July 22, 2009, 8:16 am
Linux has a strong history of deployments in government agencies around the globe and has helped drive the adoption of open source applications in government in recent years. But, we have a long, winding road in front of us. Research firm Gartner predicts that only 25% of government vertical, domain-specific applications will either be open source or contain software developed by a community by 2011.
Some may see this as a victory, but I see it as not good enough. The members of the organization announced today, Open Source for America, agree. We see it as an opportunity to educate government on open source software while effecting change in policy and coordinating collaboration on requirements specific to government.
Linux is a perfect example of how open source moves its way up through the ranks of business and government. Federal agencies will to see that Linux has already proven extremely effective. Consider one of the earliest examples of Linux in government – – as early as 1995, a small suburb in Orange County moved its municipal computer system to Linux. Today, Orange County is home to an active Linux User Groups (LUGs). Fourteen years later and after a hundreds of government Linux deployments, the United States Postal Service this month said it is moving 1300 servers used for its tracking package system to Linux. And, the agency said that this migration is part of a larger one intended to standardize on open source software to lower operating costs and increase the number of transactions the system can handle ‚Äì that‚Äôs increasing on 40 million transactions a day.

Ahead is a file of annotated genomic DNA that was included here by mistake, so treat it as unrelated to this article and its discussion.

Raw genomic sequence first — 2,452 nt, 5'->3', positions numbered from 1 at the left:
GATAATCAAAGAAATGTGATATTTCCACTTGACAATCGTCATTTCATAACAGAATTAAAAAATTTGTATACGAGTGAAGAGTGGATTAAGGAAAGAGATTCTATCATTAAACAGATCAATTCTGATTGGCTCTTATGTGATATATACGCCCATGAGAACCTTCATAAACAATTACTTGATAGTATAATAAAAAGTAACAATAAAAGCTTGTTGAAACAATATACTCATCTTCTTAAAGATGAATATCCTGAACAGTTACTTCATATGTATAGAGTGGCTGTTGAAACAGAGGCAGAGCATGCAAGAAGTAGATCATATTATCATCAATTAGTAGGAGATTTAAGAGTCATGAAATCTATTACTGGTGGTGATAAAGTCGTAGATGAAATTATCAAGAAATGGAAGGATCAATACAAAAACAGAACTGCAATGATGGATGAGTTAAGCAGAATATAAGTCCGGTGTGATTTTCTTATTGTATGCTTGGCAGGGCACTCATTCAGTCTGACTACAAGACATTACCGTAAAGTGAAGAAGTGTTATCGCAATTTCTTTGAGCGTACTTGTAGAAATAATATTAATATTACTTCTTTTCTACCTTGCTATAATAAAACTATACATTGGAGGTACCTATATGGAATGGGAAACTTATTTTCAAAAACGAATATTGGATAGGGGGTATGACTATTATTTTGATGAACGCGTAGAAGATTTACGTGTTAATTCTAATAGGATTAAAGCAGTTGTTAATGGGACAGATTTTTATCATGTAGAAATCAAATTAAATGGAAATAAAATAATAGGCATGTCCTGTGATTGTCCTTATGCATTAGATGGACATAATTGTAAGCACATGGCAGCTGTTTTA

We have an opportunity now to move Linux and open source closer to a tipping point in government. With a federal administration voicing its support and commitment to reducing costs and enabling better IT infrastructure across healthcare, defense and other major sectors, the time is right for a collective voice that can educate Washington policy makers about these critical technologies.
A more cost effective and open government is something everyone can agree is good for our country. These are the principles open source has been putting into practice for years. The Linux Foundation looks forward to working with Open Source in America to educate Washington on the value of open source.
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